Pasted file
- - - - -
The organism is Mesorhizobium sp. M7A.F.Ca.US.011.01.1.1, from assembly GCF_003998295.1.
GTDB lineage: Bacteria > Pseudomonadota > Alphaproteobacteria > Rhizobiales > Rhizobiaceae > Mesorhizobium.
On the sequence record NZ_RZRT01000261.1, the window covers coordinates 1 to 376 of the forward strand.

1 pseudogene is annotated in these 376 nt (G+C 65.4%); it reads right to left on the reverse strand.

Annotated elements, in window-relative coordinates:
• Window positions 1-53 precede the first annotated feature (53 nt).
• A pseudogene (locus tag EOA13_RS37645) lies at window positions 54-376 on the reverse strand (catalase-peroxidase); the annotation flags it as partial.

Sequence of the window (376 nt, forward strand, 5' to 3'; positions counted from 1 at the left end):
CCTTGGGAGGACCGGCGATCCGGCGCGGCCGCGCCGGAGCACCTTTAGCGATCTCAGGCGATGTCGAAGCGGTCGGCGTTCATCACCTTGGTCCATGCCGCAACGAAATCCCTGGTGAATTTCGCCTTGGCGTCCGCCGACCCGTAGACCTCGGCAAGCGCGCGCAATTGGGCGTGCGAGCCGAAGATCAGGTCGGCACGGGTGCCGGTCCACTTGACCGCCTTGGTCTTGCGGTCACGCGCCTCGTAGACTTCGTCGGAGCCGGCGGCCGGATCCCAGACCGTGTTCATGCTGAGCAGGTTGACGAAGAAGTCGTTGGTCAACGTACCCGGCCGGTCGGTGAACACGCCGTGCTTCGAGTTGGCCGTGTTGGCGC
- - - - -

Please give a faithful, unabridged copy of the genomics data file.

The organism is Mesorhizobium sp. M7A.F.Ca.US.011.01.1.1, from assembly GCF_003998295.1.
GTDB lineage: Bacteria > Pseudomonadota > Alphaproteobacteria > Rhizobiales > Rhizobiaceae > Mesorhizobium.
On the sequence record NZ_RZRT01000261.1, the window covers coordinates 1 to 376 of the forward strand.

1 pseudogene is annotated in these 376 nt (G+C 65.4%); it reads right to left on the reverse strand.

Annotated elements, in window-relative coordinates:
• Window positions 1-53 precede the first annotated feature (53 nt).
• A pseudogene (locus tag EOA13_RS37645) lies at window positions 54-376 on the reverse strand (catalase-peroxidase); the annotation flags it as partial.

Sequence of the window (376 nt, forward strand, 5' to 3'; positions counted from 1 at the left end):
CCTTGGGAGGACCGGCGATCCGGCGCGGCCGCGCCGGAGCACCTTTAGCGATCTCAGGCGATGTCGAAGCGGTCGGCGTTCATCACCTTGGTCCATGCCGCAACGAAATCCCTGGTGAATTTCGCCTTGGCGTCCGCCGACCCGTAGACCTCGGCAAGCGCGCGCAATTGGGCGTGCGAGCCGAAGATCAGGTCGGCACGGGTGCCGGTCCACTTGACCGCCTTGGTCTTGCGGTCACGCGCCTCGTAGACTTCGTCGGAGCCGGCGGCCGGATCCCAGACCGTGTTCATGCTGAGCAGGTTGACGAAGAAGTCGTTGGTCAACGTACCCGGCCGGTCGGTGAACACGCCGTGCTTCGAGTTGGCCGTGTTGGCGC